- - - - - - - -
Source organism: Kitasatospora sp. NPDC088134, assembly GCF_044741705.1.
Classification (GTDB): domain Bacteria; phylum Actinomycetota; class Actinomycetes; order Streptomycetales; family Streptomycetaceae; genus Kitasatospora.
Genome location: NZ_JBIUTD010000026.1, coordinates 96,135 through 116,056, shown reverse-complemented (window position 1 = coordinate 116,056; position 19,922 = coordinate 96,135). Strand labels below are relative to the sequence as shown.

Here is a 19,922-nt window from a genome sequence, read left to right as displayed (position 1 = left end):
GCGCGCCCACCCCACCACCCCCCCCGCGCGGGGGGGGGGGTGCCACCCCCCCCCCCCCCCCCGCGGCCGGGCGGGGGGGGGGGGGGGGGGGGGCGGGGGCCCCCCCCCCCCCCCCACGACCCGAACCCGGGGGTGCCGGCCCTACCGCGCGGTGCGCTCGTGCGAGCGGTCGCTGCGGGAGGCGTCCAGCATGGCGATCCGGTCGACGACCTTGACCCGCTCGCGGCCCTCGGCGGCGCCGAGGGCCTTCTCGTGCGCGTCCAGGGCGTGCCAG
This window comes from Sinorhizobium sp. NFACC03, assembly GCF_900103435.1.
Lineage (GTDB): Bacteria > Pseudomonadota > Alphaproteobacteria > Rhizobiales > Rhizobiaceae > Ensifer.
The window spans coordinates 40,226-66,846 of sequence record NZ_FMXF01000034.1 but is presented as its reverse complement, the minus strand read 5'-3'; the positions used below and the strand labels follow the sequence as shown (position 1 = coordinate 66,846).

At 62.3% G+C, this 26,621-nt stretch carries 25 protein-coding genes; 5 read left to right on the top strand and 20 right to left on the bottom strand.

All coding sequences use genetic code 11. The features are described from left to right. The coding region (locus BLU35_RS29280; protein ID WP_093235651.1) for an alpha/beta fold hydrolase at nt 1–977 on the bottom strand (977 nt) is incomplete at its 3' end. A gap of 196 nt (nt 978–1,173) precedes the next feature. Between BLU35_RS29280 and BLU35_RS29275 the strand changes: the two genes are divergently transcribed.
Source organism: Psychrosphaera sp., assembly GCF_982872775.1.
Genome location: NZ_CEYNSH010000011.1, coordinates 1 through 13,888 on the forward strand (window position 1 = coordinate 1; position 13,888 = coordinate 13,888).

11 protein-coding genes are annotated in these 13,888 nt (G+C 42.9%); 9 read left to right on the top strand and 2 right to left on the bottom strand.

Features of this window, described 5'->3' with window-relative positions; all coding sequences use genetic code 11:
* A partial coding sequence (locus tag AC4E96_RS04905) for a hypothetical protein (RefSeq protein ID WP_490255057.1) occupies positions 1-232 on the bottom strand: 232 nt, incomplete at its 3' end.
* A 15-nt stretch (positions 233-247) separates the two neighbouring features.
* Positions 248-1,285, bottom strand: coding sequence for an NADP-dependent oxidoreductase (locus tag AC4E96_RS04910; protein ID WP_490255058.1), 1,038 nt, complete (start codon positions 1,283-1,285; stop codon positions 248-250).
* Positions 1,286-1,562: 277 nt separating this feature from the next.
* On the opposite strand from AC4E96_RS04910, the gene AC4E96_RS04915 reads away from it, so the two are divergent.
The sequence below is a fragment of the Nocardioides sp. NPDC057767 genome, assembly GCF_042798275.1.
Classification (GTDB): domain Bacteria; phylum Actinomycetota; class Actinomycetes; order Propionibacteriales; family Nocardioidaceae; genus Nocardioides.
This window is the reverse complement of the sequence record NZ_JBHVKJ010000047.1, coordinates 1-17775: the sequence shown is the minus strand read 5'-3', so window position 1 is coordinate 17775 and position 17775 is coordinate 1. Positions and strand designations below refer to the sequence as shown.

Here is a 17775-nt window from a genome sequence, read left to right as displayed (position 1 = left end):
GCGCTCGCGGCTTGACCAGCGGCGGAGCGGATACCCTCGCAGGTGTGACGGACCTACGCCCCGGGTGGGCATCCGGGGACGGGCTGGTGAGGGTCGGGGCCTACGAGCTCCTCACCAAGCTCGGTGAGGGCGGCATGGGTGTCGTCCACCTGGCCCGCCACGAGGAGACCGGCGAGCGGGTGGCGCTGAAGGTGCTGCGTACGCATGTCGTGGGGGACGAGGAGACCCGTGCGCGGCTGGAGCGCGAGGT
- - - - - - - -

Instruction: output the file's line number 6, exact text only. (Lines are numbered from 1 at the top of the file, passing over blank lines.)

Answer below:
This window comes from Sinorhizobium sp. NFACC03, assembly GCF_900103435.1.